As prosecutors like Krasner gain more traction with voters, they’ve elicited a backlash that now goes all the way up to the nation’s top law enforcement official. Last week Attorney General William Barr denounced all reform-minded prosecutors at a national Fraternal Order of Police conference in New Orleans, calling “reformer” DAs “anti–law enforcement DAs.”

Barr, who in 1992 authored “The Case for More Incarceration,” told conference attendees that the rise of “District Attorneys that style themselves as social justice reformers, who spend their time undercutting the police, letting criminals off the hook, and refusing to enforce the law,” is “demoralizing to law enforcement and dangerous to public safety.”

“Once in office, they have been announcing their refusal to enforce broad swathes of the criminal law,” he said. “Most disturbing is that some are refusing to prosecute cases of resisting police. Some are refusing to prosecute various theft cases or drug cases, even where the suspect is involved in distribution. And when they do deign to charge a criminal suspect, they are frequently seeking sentences that are pathetically lenient. So these cities are headed back to the days of revolving door justice. The results will be predictable. More crime; more victims.”

This kind of attack is virtually unprecedented, said David Alan Sklansky, a Stanford Law professor and former federal prosecutor.

“It’s very unusual to see a U.S. attorney take potshots at a district attorney’s approach or a district attorney’s commitment to criminal justice reform. I can’t think of a good analogy or a time I’ve seen something like this,” Sklansky said. “Barr’s comment is pretty unusual as well. Usually prosecutors try to work with each other even when their approaches differ.”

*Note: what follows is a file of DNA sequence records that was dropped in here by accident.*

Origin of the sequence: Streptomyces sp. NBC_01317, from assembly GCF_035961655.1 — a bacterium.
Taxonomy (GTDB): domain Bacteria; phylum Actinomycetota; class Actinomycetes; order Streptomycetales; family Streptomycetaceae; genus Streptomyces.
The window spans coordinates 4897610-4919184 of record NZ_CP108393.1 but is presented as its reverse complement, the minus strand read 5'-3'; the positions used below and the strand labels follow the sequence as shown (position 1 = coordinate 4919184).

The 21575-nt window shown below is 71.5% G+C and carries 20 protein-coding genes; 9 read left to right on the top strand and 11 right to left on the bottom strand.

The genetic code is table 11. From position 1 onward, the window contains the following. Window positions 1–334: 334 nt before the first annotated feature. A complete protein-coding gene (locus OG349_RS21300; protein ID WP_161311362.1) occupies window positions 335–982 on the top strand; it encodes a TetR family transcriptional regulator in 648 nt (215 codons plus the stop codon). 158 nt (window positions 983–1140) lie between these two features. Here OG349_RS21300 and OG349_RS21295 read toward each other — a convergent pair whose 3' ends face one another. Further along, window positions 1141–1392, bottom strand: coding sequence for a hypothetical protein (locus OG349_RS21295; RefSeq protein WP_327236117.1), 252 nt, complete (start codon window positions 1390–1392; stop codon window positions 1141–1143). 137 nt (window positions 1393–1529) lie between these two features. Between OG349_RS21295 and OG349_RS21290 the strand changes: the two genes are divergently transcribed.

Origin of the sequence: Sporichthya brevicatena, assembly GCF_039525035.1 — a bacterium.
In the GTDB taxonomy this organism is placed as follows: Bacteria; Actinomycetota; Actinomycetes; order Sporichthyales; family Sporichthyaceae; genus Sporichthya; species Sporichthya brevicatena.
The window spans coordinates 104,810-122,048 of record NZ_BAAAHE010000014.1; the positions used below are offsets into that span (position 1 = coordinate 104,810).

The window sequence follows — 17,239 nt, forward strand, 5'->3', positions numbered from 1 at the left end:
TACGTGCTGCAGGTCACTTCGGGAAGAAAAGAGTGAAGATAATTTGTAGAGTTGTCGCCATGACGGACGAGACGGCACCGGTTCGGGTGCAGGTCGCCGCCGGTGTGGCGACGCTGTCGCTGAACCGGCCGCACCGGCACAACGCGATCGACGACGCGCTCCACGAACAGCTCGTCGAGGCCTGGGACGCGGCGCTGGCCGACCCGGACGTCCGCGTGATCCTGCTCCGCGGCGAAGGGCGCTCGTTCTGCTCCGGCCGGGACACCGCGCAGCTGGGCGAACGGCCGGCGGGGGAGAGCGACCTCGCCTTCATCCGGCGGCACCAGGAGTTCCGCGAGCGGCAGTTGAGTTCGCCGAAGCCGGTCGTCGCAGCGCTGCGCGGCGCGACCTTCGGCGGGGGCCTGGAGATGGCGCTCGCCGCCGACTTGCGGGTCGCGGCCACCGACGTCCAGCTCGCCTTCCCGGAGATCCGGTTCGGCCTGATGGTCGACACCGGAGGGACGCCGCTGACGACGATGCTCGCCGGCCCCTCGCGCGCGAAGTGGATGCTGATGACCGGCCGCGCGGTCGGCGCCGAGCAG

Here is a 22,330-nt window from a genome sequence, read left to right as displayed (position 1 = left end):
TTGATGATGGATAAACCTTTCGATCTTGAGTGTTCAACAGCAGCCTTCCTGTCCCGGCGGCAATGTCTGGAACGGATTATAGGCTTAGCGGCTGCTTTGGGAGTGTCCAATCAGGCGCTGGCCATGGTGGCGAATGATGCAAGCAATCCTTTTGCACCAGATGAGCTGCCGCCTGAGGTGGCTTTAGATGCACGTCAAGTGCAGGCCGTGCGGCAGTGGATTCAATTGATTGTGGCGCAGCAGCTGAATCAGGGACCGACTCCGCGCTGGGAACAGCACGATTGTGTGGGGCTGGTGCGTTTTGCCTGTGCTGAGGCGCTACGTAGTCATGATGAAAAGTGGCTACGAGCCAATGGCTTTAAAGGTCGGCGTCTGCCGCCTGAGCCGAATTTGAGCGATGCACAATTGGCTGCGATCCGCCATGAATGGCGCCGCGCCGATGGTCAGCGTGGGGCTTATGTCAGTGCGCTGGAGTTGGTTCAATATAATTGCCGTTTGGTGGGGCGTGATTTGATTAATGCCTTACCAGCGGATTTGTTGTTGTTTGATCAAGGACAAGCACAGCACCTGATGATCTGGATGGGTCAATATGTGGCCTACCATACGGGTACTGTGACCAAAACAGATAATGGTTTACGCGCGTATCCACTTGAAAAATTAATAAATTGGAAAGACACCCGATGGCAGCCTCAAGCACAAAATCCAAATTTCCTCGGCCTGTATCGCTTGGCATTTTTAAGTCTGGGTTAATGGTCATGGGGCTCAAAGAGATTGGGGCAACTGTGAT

Trump’s Department of Justice has some ability to back up Barr and McSwain’s rhetoric. As McSwain has done, U.S. attorneys can sidestep local prosecutors and bring federal charges in cases that could fall in either jurisdiction. There are overlaps in federal and state laws governing drug and gun charges, for example. So if a local prosecutor’s office decided to stop pursuing certain charges, the U.S. attorney could jump in.

Ultimately, McSwain may not be able to do much to stop Krasner from carrying out the promises that won him the election. The boldest move that McSwain has taken is to file a civil suit against a planned supervised injection site. Krasner and other city leaders support the site, as do district attorneys in other cities across the country including San Francisco, Seattle, and New York City. Trump’s DOJ has made it clear they oppose this type of facility, where people could inject drugs under medical supervision, but McSwain is the first to take the issue to court. The suit is widely considered a test case for jurisdictions also considering a safe injection site.

But reformers say that the most dangerous weapon the feds possess is the bully pulpit. “The attorney general is fanning the flames of fear and returns to the ‘tough on crime’ mentality of the ’80s and ’90s,” said Miriam Aroni Krinsky, the founder and executive director of the group Fair and Just Prosecution. “They can create a narrative like the attorney general has done this week that causes communities to perceive themselves to be unsafe in a way that doesn’t align with what the data tells us, creating fear among residents that causes them to be less likely to embrace smarter and proven approaches.”

Correction, Aug. 21, 2019: This piece originally misstated that William McSwain was not present at the shootout. He was there, his spokeswoman said.